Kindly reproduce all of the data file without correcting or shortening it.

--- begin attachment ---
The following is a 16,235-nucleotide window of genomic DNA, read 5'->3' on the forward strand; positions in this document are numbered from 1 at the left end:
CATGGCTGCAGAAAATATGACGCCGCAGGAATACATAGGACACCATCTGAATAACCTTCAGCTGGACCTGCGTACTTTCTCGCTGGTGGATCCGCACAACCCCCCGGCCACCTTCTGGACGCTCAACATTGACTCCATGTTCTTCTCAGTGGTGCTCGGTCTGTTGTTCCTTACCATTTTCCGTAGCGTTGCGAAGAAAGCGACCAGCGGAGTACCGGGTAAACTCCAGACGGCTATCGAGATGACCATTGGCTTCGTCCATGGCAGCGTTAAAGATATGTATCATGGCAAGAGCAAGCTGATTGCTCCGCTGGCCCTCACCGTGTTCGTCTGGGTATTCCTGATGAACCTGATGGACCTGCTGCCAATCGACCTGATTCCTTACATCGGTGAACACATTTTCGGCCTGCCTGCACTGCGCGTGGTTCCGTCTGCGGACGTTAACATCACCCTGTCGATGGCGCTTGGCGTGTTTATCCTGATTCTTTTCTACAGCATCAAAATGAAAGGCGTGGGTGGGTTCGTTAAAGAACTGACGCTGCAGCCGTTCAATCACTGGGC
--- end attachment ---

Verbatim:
The following is a 16,235-nucleotide window of genomic DNA, read 5'->3' on the forward strand; positions in this document are numbered from 1 at the left end:
CATGGCTGCAGAAAATATGACGCCGCAGGAATACATAGGACACCATCTGAATAACCTTCAGCTGGACCTGCGTACTTTCTCGCTGGTGGATCCGCACAACCCCCCGGCCACCTTCTGGACGCTCAACATTGACTCCATGTTCTTCTCAGTGGTGCTCGGTCTGTTGTTCCTTACCATTTTCCGTAGCGTTGCGAAGAAAGCGACCAGCGGAGTACCGGGTAAACTCCAGACGGCTATCGAGATGACCATTGGCTTCGTCCATGGCAGCGTTAAAGATATGTATCATGGCAAGAGCAAGCTGATTGCTCCGCTGGCCCTCACCGTGTTCGTCTGGGTATTCCTGATGAACCTGATGGACCTGCTGCCAATCGACCTGATTCCTTACATCGGTGAACACATTTTCGGCCTGCCTGCACTGCGCGTGGTTCCGTCTGCGGACGTTAACATCACCCTGTCGATGGCGCTTGGCGTGTTTATCCTGATTCTTTTCTACAGCATCAAAATGAAAGGCGTGGGTGGGTTCGTTAAAGAACTGACGCTGCAGCCGTTCAATCACTGGGC